McGregor Co. v. Heritage

Annotate this Case

631 P.2d 1355 (1981)

291 Or. 420

THE MCGREGOR COMPANY, a Washington Corporation, Respondent, v. John HERITAGE, Dba Heritage Farms, Heritage Farms, Inc., an Oregon Corporation; First National Bank of Oregon, a National Banking Institution, Umatilla Branch; and the Pendleton Banking Company, Defendants, Oregon Potato, Inc., an Oregon Corporation; 3-D Sales, Inc., a North Dakota Corporation; and Brewer Farms, Inc., a Corporation, Respondents, Ray Dunn, Petitioner.

No. E 21987; CA15357; SC27536.

Supreme Court of Oregon, In Banc.

Argued and Submitted May 4, 1981.

Decided August 4, 1981.

*1356 Leeroy O. Ehlers, Pendleton, argued the cause and filed the briefs for respondents Oregon Potato, Inc., and Brewer Farms, Inc.

No appearance for respondent 3-D Sales, Inc.

Garry L. Reynolds, Hermiston, argued the cause for petitioner. With him on the brief was Morrison & Reynolds, Hermiston.

Milo Pope, Mount Vernon, argued the cause for respondent The McGregor Company. With him on the briefs were Joseph N. Hershberger, Hermiston, and Kilpatricks & Pope, Mount Vernon.

TONGUE, Justice.

This is a suit to foreclose three agricultural services liens under ORS 87.226 against the proceeds of a potato crop grown by Heritage Farms, Inc. Some of the other defendants filed counterclaims to foreclose liens claimed by them. The trial court ruled, among other things, that: (1) plaintiff's liens were invalid; (2) defendant Oregon Potato, Inc. (OPI) had a valid possessory lien for $126,124.77, and (3) defendant 3-D Sales had a valid agricultural services lien for $12,567, and that the interest of defendant Dunn was subordinate to all other liens. Plaintiff appealed to the Court of Appeals, contending that its lien was valid. Defendant Dunn cross-appealed, contending that defendant OPI's possessory lien was lost by transferring it to a third party and that defendant 3-D Sales' lien did not attach to the proceeds of the crop.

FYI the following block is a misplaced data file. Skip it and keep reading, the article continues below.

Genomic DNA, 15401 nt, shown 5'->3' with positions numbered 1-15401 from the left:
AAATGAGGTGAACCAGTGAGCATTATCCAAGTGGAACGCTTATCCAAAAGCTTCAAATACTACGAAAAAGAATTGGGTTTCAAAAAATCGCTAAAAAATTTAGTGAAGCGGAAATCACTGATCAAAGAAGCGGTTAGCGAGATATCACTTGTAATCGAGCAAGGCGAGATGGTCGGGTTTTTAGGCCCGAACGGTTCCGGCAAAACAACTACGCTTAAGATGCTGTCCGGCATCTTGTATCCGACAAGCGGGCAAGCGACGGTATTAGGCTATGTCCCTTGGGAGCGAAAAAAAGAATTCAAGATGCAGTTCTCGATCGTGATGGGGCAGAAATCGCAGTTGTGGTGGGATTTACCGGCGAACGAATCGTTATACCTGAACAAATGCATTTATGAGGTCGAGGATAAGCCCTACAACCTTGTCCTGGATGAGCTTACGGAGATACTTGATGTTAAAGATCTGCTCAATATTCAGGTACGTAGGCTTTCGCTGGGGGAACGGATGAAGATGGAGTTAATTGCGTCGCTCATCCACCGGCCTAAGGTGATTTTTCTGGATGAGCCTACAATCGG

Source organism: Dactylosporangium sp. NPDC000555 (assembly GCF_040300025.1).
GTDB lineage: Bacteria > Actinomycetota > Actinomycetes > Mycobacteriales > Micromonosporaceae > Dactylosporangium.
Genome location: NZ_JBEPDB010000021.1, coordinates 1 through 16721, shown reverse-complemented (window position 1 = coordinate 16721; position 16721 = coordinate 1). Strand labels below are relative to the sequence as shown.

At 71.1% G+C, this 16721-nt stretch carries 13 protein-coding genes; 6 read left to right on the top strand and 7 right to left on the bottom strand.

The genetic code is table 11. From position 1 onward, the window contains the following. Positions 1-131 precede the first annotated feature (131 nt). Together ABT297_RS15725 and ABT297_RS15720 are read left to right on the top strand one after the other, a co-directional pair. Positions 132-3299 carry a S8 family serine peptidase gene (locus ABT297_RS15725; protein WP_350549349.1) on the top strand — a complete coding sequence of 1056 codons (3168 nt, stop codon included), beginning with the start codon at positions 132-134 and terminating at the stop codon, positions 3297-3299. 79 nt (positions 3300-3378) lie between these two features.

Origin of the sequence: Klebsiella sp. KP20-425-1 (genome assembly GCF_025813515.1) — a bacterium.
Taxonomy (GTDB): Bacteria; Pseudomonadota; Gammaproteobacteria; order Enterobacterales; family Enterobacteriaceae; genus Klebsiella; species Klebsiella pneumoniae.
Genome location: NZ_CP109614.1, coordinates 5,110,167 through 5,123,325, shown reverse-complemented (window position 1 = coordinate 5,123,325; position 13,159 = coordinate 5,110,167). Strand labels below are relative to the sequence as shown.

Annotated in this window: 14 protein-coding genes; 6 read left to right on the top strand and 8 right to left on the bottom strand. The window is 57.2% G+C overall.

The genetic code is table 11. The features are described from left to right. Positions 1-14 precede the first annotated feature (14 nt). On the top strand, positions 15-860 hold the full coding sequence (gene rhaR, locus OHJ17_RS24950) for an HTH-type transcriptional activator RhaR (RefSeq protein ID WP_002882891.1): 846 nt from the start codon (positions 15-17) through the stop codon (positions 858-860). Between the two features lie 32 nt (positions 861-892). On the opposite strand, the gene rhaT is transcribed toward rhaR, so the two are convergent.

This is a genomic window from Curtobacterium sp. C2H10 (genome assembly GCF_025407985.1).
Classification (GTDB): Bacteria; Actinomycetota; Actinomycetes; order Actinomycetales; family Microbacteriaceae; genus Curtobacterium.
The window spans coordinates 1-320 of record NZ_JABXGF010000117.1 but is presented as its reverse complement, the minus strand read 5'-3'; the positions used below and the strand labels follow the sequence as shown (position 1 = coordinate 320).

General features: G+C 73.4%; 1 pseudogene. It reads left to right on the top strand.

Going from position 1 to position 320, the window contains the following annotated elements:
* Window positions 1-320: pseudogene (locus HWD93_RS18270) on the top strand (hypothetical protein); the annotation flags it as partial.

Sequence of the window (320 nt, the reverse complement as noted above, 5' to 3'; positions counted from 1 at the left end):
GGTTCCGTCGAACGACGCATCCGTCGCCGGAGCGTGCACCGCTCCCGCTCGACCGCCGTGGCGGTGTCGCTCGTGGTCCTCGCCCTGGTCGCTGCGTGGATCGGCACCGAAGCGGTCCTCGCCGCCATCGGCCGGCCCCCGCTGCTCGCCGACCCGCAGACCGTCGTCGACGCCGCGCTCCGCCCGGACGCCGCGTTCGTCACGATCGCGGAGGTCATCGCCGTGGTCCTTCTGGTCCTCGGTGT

The Court of Appeals held that: (1) plaintiff's liens were valid, (2) defendant OPI's lien was not lost by its transfer, and (3) defendant 3-D Sales' lien attached to the proceeds of the crop. 49 Or. App. 489, 620 P.2d 488 (1980). Defendant Dunn filed a petition for review, contending that the Court of Appeals erred in these holdings. We allowed that petition.

Because the facts are not in controversy and are well stated in the opinion by the Court of Appeals, there is no need to restate them, except as they may be pertinent to the disposition of each of the three questions presented by the petition for review.

1. Plaintiff's agricultural services liens were valid.

Defendant Dunn contends that plaintiff's agricultural services liens were invalid because ORS 87.242(2)(b) provides that the notice of the lien must contain "the name of the owner of the chattel to be charged with the lien; * * *" and that this requirement was not satisfied because the notice named John Heritage as the owner of the chattels, whereas the true and actual owner was Heritage Farms, Inc., a corporation. In support of that contention defendant Dunn cites our decision in Timber Structures v. C.W.S.G. Wks., 191 Or. 231, 229 P.2d 623 (1951), in which we said (at 246, 229 P.2d 623) in referring to a lien statute that: